This past Lag B’Omer marked the 13th anniversary of the Naphtali Aron Torah Enrichment Program (NATEP) at Shomrei Torah in Fair Lawn. What began as a once-a-week breakfast and learning session for retirees under its original name of Torah Tuesday has steadily expanded to also include Thursdays, Mondays and, most recently, Wednesdays. For each of those days, an hour or more of learning is divided into two sessions.
What makes the program unique is not just its consistency, longevity and steady expansion, but its reputation for also running educational and entertaining events. Over the years, NATEP has held ping pong tournaments, set up challenge matches with a chess grandmaster, had cooking contests, organized trips to a Jewish museum in Philadelphia and a Jewish chapel at West Point, arranged book signings, attended Yankee games, and more. In almost every instance, the event was accompanied by learning, often related to the venue at hand.
Mendy Aron, overall point person who first proposed a learning program for retirees and later became the driving force behind many of the accompanying events, explained his thought process. “All of our venues contain an element of Torah learning, in keeping with the idea that as Jews, our daily activities should always be infused with Torah and mitzvahs.” As an example, he cited that prior to boarding the bus for a Yankees game, there is a shiur and a barbecue at the shul.
The two most recent NATEP events were no different. On Thursday, June 27, nearly 50 people attended the special Holocaust exhibit at the Jewish Heritage Museum in lower Manhattan. On the bus ride in, Rabbi Benjamin Yudin delivered a dvar Torah on laws concerning a rodef, a person who pursues someone with the intent of killing him. The shiur was dedicated to the memory of Lori Kaye, the woman who was gunned down at Chabad of Poway because she was Jewish.
In its simplest form, if A is running after B, C can do whatever it takes to ensure that A will not harm B. As Rabbi Yudin explained, “Even if B is guilty of a crime and deserves to be killed, we cannot take the law into our own hands.” He went on to cite some of the more interesting examples. For instance, if it is known that a fetus is threatening the life of its mother, it too is considered a rodef and can be killed, since a living mother takes precedence over an unborn fetus. Once the head of the fetus appears, it gets a lot more complicated, since its status has changed from fetus to live person. With the venue for the day focused on the rise of the Nazism and the ensuing death camps, one could see a connection between the learning topic and NATEP activity.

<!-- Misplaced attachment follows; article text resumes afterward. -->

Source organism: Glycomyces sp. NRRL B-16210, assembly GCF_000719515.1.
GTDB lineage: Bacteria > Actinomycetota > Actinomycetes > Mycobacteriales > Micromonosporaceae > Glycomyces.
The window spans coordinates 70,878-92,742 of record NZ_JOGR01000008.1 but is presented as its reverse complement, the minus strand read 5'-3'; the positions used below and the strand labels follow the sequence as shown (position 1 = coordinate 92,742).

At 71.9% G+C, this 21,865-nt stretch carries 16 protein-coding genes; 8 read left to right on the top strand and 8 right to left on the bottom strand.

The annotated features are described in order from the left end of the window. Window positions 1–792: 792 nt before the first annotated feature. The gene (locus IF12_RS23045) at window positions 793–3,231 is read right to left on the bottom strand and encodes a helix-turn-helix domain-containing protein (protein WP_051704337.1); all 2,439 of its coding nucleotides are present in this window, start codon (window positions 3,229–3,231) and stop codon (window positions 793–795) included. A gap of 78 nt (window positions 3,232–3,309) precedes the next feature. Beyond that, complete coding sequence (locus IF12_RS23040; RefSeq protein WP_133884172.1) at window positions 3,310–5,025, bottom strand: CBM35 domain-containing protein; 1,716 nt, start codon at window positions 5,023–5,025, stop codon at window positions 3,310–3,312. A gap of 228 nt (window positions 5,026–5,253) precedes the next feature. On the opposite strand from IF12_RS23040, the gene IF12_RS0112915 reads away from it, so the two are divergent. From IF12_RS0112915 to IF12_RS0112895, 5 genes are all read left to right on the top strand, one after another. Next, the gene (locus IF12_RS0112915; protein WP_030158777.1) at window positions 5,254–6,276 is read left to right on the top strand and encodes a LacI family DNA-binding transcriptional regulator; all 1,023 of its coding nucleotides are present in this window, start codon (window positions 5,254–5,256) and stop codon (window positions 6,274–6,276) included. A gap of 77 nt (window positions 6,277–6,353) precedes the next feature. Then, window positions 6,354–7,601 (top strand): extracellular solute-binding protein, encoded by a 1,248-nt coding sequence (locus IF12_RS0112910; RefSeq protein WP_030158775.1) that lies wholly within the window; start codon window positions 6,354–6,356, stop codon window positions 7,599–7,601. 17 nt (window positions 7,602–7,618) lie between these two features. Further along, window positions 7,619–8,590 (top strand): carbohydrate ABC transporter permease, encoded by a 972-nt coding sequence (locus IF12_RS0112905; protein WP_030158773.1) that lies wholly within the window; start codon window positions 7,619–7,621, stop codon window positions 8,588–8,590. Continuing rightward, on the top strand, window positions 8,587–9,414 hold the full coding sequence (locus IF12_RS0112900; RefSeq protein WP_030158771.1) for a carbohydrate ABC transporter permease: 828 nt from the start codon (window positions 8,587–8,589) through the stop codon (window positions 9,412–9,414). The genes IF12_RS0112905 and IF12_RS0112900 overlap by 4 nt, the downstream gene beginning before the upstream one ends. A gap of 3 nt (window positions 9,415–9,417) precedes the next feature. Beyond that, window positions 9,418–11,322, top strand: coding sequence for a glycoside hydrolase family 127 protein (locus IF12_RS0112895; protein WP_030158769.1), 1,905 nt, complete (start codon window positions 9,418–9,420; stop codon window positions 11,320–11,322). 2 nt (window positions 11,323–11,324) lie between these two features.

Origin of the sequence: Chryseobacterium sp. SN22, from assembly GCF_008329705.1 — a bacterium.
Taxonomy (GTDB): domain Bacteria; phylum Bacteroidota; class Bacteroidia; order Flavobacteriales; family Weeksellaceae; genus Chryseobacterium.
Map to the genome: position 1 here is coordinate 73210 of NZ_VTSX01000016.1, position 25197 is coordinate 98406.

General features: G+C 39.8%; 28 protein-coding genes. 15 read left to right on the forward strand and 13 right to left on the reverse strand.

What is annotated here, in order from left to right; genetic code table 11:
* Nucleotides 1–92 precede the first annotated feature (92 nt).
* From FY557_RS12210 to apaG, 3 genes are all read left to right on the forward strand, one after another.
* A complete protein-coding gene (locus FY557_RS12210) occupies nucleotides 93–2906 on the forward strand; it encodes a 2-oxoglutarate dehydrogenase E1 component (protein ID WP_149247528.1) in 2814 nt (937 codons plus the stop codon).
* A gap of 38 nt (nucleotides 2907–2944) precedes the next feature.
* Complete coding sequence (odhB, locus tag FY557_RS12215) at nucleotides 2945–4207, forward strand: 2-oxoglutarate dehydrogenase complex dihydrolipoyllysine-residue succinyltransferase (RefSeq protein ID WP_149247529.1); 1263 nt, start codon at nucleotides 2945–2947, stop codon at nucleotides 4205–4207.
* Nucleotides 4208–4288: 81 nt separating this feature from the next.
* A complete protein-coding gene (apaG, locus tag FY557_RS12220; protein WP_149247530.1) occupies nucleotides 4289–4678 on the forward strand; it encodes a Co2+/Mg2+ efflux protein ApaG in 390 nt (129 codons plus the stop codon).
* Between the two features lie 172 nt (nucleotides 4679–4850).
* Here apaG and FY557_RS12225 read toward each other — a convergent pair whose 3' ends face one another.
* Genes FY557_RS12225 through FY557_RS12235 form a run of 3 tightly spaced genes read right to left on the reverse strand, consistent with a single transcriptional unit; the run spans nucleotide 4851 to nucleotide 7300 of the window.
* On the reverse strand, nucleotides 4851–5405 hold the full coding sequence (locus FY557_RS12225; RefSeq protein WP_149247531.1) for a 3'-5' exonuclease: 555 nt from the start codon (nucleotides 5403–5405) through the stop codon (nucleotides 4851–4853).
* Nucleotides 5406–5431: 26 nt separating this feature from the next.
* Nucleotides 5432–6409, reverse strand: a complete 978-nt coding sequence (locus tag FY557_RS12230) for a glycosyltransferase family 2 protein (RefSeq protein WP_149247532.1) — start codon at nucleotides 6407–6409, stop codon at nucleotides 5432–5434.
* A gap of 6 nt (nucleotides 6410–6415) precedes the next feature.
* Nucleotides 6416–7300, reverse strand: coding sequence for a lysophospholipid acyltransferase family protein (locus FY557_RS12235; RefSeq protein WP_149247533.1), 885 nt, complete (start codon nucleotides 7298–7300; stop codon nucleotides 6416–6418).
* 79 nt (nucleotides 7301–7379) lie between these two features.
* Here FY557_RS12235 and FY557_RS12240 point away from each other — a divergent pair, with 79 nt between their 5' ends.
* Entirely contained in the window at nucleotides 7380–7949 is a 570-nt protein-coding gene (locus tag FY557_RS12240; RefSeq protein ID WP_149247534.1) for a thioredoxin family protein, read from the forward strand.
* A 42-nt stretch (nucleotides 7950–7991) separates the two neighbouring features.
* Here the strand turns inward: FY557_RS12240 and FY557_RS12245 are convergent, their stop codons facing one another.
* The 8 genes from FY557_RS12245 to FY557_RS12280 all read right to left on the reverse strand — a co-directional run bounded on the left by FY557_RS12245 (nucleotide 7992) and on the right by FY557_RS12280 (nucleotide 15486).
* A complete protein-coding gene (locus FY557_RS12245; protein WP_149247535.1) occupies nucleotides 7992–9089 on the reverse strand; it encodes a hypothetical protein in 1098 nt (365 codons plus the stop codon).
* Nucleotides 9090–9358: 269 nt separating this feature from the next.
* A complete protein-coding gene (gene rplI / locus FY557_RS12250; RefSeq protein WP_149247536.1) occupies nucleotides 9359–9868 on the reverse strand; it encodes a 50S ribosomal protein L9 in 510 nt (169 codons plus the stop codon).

On Sunday, June 30, a special NATEP breakfast was held to commemorate the upcoming 50th anniversary of the Apollo moon landing. After a brief historical discussion of the event, Rabbi Andrew Markowitz delivered a fascinating dvar Torah on whether or not we are obligated to keep mitzvahs on the moon. The monthly blessing on the new moon was an appropriate starting point. From there, Rabbi Markowitz shared various rabbinic opinions, which ran the gamut from having full obligation in all mitzvahs, to being exempt from any time-bound mitzvahs, to having “no obligation whatsoever on a Torah level of any mitzvahs, since they only apply while on earth.”
A related query involved the laws for a Jewish astronaut circling the earth’s orbit. Since he would experience multiple sunrises and sunsets over a 24-hour period, would that obligate him to put on and take off his tefillin every hour and a half or so? And what about Shabbos? When, and how often, would he need to take it in? This led to more earthly discussions about time-related issues in extreme northern lands that can experience a midnight sun. Not surprisingly, it made for a lively discussion.
NATEP learning takes place each week from Monday through Thursday, with breakfast served at 8:45 a.m., following the 7:45 a.m. minyan. Learning begins at 9 a.m. and usually concludes between 10 a.m. and 10:15 a.m.. Both men and women are welcome to attend.
By Robert Isler
Robert Isler is a freelance writer who lives in Fair Lawn. He can be reached at [email protected]